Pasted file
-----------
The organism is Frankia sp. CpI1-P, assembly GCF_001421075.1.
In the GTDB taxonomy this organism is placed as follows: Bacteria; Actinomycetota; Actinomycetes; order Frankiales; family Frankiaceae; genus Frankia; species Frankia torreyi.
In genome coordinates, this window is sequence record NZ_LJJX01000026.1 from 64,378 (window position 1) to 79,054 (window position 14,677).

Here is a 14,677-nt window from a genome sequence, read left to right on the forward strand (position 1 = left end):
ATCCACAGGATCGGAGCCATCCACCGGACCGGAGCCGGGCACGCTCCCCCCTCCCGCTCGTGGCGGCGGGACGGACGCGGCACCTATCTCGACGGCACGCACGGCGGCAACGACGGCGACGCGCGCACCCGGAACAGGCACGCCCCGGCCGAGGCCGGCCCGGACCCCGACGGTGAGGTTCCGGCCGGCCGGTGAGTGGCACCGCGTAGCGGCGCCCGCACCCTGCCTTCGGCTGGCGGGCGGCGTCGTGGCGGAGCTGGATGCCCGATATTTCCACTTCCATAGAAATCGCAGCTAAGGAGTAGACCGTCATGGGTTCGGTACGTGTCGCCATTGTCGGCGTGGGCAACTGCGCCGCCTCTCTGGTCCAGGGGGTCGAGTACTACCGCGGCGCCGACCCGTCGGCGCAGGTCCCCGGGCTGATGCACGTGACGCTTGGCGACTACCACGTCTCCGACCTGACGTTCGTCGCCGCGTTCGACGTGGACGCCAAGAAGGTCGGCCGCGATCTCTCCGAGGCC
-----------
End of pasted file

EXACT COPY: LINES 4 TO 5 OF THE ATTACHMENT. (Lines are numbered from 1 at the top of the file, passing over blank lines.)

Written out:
Here is a 14,677-nt window from a genome sequence, read left to right on the forward strand (position 1 = left end):
ATCCACAGGATCGGAGCCATCCACCGGACCGGAGCCGGGCACGCTCCCCCCTCCCGCTCGTGGCGGCGGGACGGACGCGGCACCTATCTCGACGGCACGCACGGCGGCAACGACGGCGACGCGCGCACCCGGAACAGGCACGCCCCGGCCGAGGCCGGCCCGGACCCCGACGGTGAGGTTCCGGCCGGCCGGTGAGTGGCACCGCGTAGCGGCGCCCGCACCCTGCCTTCGGCTGGCGGGCGGCGTCGTGGCGGAGCTGGATGCCCGATATTTCCACTTCCATAGAAATCGCAGCTAAGGAGTAGACCGTCATGGGTTCGGTACGTGTCGCCATTGTCGGCGTGGGCAACTGCGCCGCCTCTCTGGTCCAGGGGGTCGAGTACTACCGCGGCGCCGACCCGTCGGCGCAGGTCCCCGGGCTGATGCACGTGACGCTTGGCGACTACCACGTCTCCGACCTGACGTTCGTCGCCGCGTTCGACGTGGACGCCAAGAAGGTCGGCCGCGATCTCTCCGAGGCC